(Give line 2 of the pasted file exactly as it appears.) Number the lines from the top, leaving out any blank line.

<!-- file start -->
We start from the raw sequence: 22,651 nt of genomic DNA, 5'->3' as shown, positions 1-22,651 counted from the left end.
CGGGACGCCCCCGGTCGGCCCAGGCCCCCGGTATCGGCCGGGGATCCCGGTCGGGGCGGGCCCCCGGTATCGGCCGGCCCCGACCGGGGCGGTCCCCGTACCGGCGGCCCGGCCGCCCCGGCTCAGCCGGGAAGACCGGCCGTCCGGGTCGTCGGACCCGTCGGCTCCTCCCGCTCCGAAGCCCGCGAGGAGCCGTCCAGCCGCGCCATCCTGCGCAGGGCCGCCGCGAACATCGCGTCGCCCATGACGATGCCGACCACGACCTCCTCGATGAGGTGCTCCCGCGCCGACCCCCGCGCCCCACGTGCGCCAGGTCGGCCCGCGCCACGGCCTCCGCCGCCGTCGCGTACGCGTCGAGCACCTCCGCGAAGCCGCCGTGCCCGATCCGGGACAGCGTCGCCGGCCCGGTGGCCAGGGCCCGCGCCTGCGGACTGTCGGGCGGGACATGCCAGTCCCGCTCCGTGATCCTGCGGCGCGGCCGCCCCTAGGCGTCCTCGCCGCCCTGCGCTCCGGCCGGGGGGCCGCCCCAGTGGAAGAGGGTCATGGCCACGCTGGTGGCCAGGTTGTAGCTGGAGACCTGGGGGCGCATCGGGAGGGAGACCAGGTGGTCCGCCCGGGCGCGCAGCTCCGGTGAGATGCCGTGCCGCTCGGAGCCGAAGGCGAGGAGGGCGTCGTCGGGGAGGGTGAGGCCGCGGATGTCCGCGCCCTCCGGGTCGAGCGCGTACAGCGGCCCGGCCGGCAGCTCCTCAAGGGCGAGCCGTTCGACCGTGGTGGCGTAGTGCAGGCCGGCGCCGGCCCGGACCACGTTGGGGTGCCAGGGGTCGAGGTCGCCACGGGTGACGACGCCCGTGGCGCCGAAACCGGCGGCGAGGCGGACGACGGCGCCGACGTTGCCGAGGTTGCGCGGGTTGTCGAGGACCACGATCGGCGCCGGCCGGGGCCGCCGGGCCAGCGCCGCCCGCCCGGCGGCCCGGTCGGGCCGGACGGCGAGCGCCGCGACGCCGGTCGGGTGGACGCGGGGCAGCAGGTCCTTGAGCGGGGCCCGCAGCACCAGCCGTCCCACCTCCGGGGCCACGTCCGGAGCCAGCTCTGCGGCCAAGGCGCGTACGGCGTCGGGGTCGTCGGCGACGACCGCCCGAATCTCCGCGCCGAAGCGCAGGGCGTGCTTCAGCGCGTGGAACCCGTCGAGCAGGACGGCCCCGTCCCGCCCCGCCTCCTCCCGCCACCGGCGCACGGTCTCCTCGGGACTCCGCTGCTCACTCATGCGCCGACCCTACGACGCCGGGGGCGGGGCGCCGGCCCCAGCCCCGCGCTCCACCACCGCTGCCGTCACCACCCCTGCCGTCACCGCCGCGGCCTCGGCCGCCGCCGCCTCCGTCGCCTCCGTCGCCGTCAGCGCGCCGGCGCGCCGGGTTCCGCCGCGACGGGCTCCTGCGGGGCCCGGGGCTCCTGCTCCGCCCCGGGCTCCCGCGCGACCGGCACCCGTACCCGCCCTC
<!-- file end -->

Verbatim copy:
CGGGACGCCCCCGGTCGGCCCAGGCCCCCGGTATCGGCCGGGGATCCCGGTCGGGGCGGGCCCCCGGTATCGGCCGGCCCCGACCGGGGCGGTCCCCGTACCGGCGGCCCGGCCGCCCCGGCTCAGCCGGGAAGACCGGCCGTCCGGGTCGTCGGACCCGTCGGCTCCTCCCGCTCCGAAGCCCGCGAGGAGCCGTCCAGCCGCGCCATCCTGCGCAGGGCCGCCGCGAACATCGCGTCGCCCATGACGATGCCGACCACGACCTCCTCGATGAGGTGCTCCCGCGCCGACCCCCGCGCCCCACGTGCGCCAGGTCGGCCCGCGCCACGGCCTCCGCCGCCGTCGCGTACGCGTCGAGCACCTCCGCGAAGCCGCCGTGCCCGATCCGGGACAGCGTCGCCGGCCCGGTGGCCAGGGCCCGCGCCTGCGGACTGTCGGGCGGGACATGCCAGTCCCGCTCCGTGATCCTGCGGCGCGGCCGCCCCTAGGCGTCCTCGCCGCCCTGCGCTCCGGCCGGGGGGCCGCCCCAGTGGAAGAGGGTCATGGCCACGCTGGTGGCCAGGTTGTAGCTGGAGACCTGGGGGCGCATCGGGAGGGAGACCAGGTGGTCCGCCCGGGCGCGCAGCTCCGGTGAGATGCCGTGCCGCTCGGAGCCGAAGGCGAGGAGGGCGTCGTCGGGGAGGGTGAGGCCGCGGATGTCCGCGCCCTCCGGGTCGAGCGCGTACAGCGGCCCGGCCGGCAGCTCCTCAAGGGCGAGCCGTTCGACCGTGGTGGCGTAGTGCAGGCCGGCGCCGGCCCGGACCACGTTGGGGTGCCAGGGGTCGAGGTCGCCACGGGTGACGACGCCCGTGGCGCCGAAACCGGCGGCGAGGCGGACGACGGCGCCGACGTTGCCGAGGTTGCGCGGGTTGTCGAGGACCACGATCGGCGCCGGCCGGGGCCGCCGGGCCAGCGCCGCCCGCCCGGCGGCCCGGTCGGGCCGGACGGCGAGCGCCGCGACGCCGGTCGGGTGGACGCGGGGCAGCAGGTCCTTGAGCGGGGCCCGCAGCACCAGCCGTCCCACCTCCGGGGCCACGTCCGGAGCCAGCTCTGCGGCCAAGGCGCGTACGGCGTCGGGGTCGTCGGCGACGACCGCCCGAATCTCCGCGCCGAAGCGCAGGGCGTGCTTCAGCGCGTGGAACCCGTCGAGCAGGACGGCCCCGTCCCGCCCCGCCTCCTCCCGCCACCGGCGCACGGTCTCCTCGGGACTCCGCTGCTCACTCATGCGCCGACCCTACGACGCCGGGGGCGGGGCGCCGGCCCCAGCCCCGCGCTCCACCACCGCTGCCGTCACCACCCCTGCCGTCACCGCCGCGGCCTCGGCCGCCGCCGCCTCCGTCGCCTCCGTCGCCGTCAGCGCGCCGGCGCGCCGGGTTCCGCCGCGACGGGCTCCTGCGGGGCCCGGGGCTCCTGCTCCGCCCCGGGCTCCCGCGCGACCGGCACCCGTACCCGCCCTC